Of course, get ready for lots of loud noise and the heavy side of the bar to flip away and crash into things, but it does work.

    I figured this one out after getting stuck beneath my bar and had yell for about 10 minutes until my wife finally came into the garage. Then I had to wait while she unloaded it one plate at a time.....

    Of course, you're at a gym, so maybe it's not an option.
    That can wind up being very dangerous, so probably not something to do all the time. The power rack, as mentioned, is a great idea if you don't have spotters who listen. Little Jake I had to do the same thing with a spotter on quite a few occasions if I was still moving it comfortably on my own. I alwayw tell them not to touch it until I say so like smoking hawk suggests, which I will do after I can't move it on my own for no more than a second or so. A good training partner helps out greatly if you can find one you click with.

    On a side note to hijack the thread for a second, Tennessee Mike, you are new to the board and I gotta say I have liked everyone of your posts I have read so far. Welcome aboard!


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    Just get under the bar!

  18. #17
    195 lb. endurance geek Willie's Avatar
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    Quote Originally Posted by joey54 View Post
    That can wind up being very dangerous, so probably not something to do all the time.
    You're right! In fact, it's really, really stupid, but it beats slow asphyxiation beneath a weighted bar!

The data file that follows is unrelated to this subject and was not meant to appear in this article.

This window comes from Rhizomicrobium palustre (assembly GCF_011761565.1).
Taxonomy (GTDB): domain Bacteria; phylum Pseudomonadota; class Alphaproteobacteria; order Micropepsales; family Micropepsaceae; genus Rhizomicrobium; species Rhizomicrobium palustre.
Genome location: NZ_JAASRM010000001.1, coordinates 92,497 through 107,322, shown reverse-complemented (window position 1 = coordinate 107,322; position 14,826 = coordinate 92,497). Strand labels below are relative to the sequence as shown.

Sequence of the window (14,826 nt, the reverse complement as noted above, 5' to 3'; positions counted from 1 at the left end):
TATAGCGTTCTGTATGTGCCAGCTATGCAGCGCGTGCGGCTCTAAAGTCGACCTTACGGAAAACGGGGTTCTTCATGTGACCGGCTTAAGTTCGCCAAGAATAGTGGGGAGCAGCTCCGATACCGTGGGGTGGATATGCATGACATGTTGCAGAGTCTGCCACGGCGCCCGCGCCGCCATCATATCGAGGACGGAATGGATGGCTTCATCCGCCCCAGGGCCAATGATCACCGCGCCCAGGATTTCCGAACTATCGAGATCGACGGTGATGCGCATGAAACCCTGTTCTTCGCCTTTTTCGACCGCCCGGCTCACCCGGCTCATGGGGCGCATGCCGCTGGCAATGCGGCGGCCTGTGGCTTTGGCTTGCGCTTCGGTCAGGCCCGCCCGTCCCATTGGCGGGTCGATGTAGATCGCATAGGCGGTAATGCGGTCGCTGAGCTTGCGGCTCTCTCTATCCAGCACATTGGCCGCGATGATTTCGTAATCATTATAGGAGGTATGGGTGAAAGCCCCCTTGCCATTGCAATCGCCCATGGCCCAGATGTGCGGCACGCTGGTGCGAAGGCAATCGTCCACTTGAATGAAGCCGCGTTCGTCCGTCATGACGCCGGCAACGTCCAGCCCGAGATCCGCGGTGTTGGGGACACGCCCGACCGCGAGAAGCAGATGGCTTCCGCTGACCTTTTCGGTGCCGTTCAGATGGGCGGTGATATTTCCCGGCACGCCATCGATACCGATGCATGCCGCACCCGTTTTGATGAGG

I'm not lifting to failure any more, so I don't have to do that. I'm older and being more conservative with my work-outs. The goal, after all, is to improve, not set any records.

    I'm looking at buying a power rack, it's just not in my budget at this time.
    "This is your life, and it's ending one minute at a time."
    -Tyler Durden

  19. #18
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    When benching alone collars should never be used. Collaring one side only is just silly.

  20. #19
    Westside Bencher Travis Bell's Avatar
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    Quote Originally Posted by Ben Moore View Post
    Beat him to within an inch of his life - bet he doesn't do it again!
    HAHAHAHA! I'm with Ben!


    Typically if I have that happen I'll pause at the top of one of the reps and just tell them either get their hands off the bar or walk away.


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  21. #20
    The Flyfisher rbtrout's Avatar
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    When spotting, I ask how they want me to spot. When having a spotter help, I tell them and frequently yell at them not to touch the bar. BUT, Option 1 works for me, too - beat him within an inch of his life.
    Give chalk a chance.


    49 years old

    665 squat
    700 deadlift